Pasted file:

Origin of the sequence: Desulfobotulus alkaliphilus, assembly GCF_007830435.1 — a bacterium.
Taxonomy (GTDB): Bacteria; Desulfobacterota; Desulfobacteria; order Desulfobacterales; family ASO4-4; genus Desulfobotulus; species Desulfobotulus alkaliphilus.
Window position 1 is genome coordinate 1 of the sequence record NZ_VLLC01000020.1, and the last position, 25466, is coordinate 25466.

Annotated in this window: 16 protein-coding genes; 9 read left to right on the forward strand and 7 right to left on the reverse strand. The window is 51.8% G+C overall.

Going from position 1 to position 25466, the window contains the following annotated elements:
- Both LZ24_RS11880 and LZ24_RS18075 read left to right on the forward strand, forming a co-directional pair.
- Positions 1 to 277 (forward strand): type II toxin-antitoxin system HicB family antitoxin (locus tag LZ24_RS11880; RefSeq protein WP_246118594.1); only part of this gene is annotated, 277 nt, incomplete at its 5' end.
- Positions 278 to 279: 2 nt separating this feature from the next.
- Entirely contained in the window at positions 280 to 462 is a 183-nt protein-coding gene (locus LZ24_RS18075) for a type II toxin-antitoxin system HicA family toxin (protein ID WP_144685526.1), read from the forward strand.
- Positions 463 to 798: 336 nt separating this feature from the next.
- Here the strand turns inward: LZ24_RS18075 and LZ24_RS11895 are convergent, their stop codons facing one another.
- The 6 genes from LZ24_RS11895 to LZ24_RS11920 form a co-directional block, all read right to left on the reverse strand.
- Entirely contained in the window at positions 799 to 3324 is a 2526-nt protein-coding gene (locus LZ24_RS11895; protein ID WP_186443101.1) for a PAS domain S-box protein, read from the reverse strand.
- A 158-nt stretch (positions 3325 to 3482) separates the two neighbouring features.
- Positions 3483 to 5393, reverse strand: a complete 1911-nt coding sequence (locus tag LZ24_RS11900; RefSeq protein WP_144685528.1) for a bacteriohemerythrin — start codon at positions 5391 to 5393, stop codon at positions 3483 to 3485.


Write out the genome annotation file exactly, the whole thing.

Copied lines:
Origin of the sequence: Desulfobotulus alkaliphilus, assembly GCF_007830435.1 — a bacterium.
Taxonomy (GTDB): Bacteria; Desulfobacterota; Desulfobacteria; order Desulfobacterales; family ASO4-4; genus Desulfobotulus; species Desulfobotulus alkaliphilus.
Window position 1 is genome coordinate 1 of the sequence record NZ_VLLC01000020.1, and the last position, 25466, is coordinate 25466.

Annotated in this window: 16 protein-coding genes; 9 read left to right on the forward strand and 7 right to left on the reverse strand. The window is 51.8% G+C overall.

Going from position 1 to position 25466, the window contains the following annotated elements:
- Both LZ24_RS11880 and LZ24_RS18075 read left to right on the forward strand, forming a co-directional pair.
- Positions 1 to 277 (forward strand): type II toxin-antitoxin system HicB family antitoxin (locus tag LZ24_RS11880; RefSeq protein WP_246118594.1); only part of this gene is annotated, 277 nt, incomplete at its 5' end.
- Positions 278 to 279: 2 nt separating this feature from the next.
- Entirely contained in the window at positions 280 to 462 is a 183-nt protein-coding gene (locus LZ24_RS18075) for a type II toxin-antitoxin system HicA family toxin (protein ID WP_144685526.1), read from the forward strand.
- Positions 463 to 798: 336 nt separating this feature from the next.
- Here the strand turns inward: LZ24_RS18075 and LZ24_RS11895 are convergent, their stop codons facing one another.
- The 6 genes from LZ24_RS11895 to LZ24_RS11920 form a co-directional block, all read right to left on the reverse strand.
- Entirely contained in the window at positions 799 to 3324 is a 2526-nt protein-coding gene (locus LZ24_RS11895; protein ID WP_186443101.1) for a PAS domain S-box protein, read from the reverse strand.
- A 158-nt stretch (positions 3325 to 3482) separates the two neighbouring features.
- Positions 3483 to 5393, reverse strand: a complete 1911-nt coding sequence (locus tag LZ24_RS11900; RefSeq protein WP_144685528.1) for a bacteriohemerythrin — start codon at positions 5391 to 5393, stop codon at positions 3483 to 3485.